Cellular Pharmacology of 9-( -D-1,3-dioxolan-4-yl) Guanine and its Lack of Drug Interactions with Zidovudine in Primary Human Lymphocytes

Article (PDF Available)inAntiviral chemistry & chemotherapy 18(6):343-6 · February 2007with21 Reads
DOI: 10.1177/095632020701800606 · Source: PubMed
Amdoxovir, currently in Phase II clinical trials, is rapidly converted to 9-(beta-D-1,3-dioxolan-4-yl)guanine (DXG) by adenosine deaminase in vitro and in humans. The cellular pharmacology of DXG in primary human lymphocytes, including dose-response relationships, intracellular half-life of DXG triphosphate (DXG-TP), and combination studies were determined. DXG produced high levels of DXG-TP with a long half-life (16 h) in activated human peripheral blood mononuclear cells. Since zidovudine (ZDV) and DXG select for different resistance mutations, co-formulation of the these two drugs is an attractive proposition. A combination study between DXG and ZDV showed no reduction of DXG-TP or ZDV-TP. Taken together, these results suggest that an appropriately designed DXG prodrug could be given once a day and that co-formulation with ZDV might be a possibility.

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Available from: Raymond F Schinazi
Antiviral Chemistry & Chemotherapy 18:343–346
Short communication
Cellular pharmacology of 9-(β-
guanine and its lack of drug interactions with
zidovudine in primary human lymphocytes
Brenda I Hernandez-Santiago, Aleksandr Obikhod, Emilie Fromentin, Selwyn J Hurwitz and
Raymond F Schinazi*
Center for AIDS Research, Laboratory of Biochemical Pharmacology, Department of Pediatrics, Emory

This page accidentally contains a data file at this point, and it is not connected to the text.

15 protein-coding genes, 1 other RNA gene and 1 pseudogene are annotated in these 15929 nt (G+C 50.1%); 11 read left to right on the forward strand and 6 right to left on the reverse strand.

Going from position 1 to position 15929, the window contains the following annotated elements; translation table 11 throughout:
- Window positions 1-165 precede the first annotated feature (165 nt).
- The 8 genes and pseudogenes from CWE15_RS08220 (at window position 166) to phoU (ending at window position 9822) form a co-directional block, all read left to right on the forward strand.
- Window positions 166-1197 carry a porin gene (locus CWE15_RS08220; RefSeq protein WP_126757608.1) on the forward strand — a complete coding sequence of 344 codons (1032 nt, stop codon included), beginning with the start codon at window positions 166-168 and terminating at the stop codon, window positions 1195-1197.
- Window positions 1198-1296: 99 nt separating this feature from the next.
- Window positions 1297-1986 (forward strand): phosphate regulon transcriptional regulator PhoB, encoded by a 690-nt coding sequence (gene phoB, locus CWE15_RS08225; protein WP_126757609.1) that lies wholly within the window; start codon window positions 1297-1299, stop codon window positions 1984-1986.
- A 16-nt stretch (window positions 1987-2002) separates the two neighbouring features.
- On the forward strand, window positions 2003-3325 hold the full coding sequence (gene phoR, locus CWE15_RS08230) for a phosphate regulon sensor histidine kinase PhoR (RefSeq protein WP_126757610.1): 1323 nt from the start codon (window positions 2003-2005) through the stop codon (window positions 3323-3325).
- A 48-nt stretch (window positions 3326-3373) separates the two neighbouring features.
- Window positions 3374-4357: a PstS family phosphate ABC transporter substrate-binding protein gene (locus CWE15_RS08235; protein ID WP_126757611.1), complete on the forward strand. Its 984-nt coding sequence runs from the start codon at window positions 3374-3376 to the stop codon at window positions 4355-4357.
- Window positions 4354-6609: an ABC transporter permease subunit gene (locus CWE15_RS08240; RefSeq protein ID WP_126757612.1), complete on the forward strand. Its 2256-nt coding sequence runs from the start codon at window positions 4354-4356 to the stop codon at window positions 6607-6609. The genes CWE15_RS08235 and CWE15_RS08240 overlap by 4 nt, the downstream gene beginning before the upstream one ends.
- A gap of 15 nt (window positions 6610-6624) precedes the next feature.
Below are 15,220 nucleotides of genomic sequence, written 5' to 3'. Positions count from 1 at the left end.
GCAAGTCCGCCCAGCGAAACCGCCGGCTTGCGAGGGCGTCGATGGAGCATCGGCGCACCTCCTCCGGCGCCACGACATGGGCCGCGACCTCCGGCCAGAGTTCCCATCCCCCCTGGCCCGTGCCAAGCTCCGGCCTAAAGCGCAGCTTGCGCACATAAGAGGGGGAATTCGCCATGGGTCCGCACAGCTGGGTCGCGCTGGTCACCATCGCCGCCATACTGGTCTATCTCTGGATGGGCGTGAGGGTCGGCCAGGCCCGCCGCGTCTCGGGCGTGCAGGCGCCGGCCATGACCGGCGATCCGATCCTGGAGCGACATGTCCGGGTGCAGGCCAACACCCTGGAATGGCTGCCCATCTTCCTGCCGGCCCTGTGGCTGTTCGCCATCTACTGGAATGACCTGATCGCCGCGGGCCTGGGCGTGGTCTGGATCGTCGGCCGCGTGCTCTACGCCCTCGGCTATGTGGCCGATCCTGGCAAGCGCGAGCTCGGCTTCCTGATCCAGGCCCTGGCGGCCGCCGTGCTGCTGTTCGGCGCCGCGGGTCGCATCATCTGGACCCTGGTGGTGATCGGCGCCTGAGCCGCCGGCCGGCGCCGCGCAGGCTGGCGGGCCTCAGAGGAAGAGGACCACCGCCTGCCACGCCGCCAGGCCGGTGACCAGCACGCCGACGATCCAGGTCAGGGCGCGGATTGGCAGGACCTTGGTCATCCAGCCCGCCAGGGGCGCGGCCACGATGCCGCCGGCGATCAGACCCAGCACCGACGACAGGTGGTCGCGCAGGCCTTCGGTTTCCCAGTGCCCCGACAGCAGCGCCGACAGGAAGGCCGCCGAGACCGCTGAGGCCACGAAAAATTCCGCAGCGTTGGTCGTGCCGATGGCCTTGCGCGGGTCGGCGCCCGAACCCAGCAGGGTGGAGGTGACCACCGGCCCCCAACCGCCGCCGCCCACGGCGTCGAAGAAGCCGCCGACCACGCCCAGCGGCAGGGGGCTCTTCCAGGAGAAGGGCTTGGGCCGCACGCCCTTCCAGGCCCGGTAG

University School of Medicine, and Veterans Affairs Medical Center, Decatur, GA 30033, USA
*Corresponding author: Tel: 404 728 7711; Fax: 404 728 7726; E-mail: rschina@emory.edu
Amdoxovir, currently in Phase II clinical trials, is
rapidly converted to 9-(β-
yl)guanine (DXG) by adenosine deaminase in vitro
and in humans. The cellular pharmacology of DXG
in primary human lymphocytes, including
dose–response relationships, intracellular half-life
of DXG triphosphate (DXG-TP), and combination
studies were determined. DXG produced high
levels of DXG-TP with a long half-life (16 h) in acti-
vated human peripheral blood mononuclear cells.
Since zidovudine (ZDV) and DXG select for
different resistance mutations, co-formulation of
the these two drugs is an attractive proposition. A
combination study between DXG and ZDV
showed no reduction of DXG-TP or ZDV-TP. Taken
together, these results suggest that an appropri-
ately designed DXG prodrug could be given once
a day and that co-formulation with ZDV might be
a possibility.
Keywords: cellular pharmacology, DXG, nucleoside
analogues, NRTI
343©2008 International Medical Press 0956-3202